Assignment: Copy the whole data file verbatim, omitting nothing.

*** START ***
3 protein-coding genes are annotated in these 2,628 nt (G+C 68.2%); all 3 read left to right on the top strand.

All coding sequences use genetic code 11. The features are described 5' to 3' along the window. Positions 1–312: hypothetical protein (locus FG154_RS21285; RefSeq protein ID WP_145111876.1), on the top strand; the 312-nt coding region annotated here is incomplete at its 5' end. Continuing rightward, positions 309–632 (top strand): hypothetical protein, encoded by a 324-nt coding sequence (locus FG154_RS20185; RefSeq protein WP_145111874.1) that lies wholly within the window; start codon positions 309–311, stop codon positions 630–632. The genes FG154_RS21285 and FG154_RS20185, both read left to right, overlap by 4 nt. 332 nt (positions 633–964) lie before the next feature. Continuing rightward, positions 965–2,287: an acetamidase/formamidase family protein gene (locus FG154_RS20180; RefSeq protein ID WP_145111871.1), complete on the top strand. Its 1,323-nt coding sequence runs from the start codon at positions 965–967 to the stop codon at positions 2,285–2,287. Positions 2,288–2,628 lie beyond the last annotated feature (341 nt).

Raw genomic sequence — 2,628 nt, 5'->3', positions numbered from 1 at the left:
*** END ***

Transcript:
3 protein-coding genes are annotated in these 2,628 nt (G+C 68.2%); all 3 read left to right on the top strand.

All coding sequences use genetic code 11. The features are described 5' to 3' along the window. Positions 1–312: hypothetical protein (locus FG154_RS21285; RefSeq protein ID WP_145111876.1), on the top strand; the 312-nt coding region annotated here is incomplete at its 5' end. Continuing rightward, positions 309–632 (top strand): hypothetical protein, encoded by a 324-nt coding sequence (locus FG154_RS20185; RefSeq protein WP_145111874.1) that lies wholly within the window; start codon positions 309–311, stop codon positions 630–632. The genes FG154_RS21285 and FG154_RS20185, both read left to right, overlap by 4 nt. 332 nt (positions 633–964) lie before the next feature. Continuing rightward, positions 965–2,287: an acetamidase/formamidase family protein gene (locus FG154_RS20180; RefSeq protein ID WP_145111871.1), complete on the top strand. Its 1,323-nt coding sequence runs from the start codon at positions 965–967 to the stop codon at positions 2,285–2,287. Positions 2,288–2,628 lie beyond the last annotated feature (341 nt).

Raw genomic sequence — 2,628 nt, 5'->3', positions numbered from 1 at the left: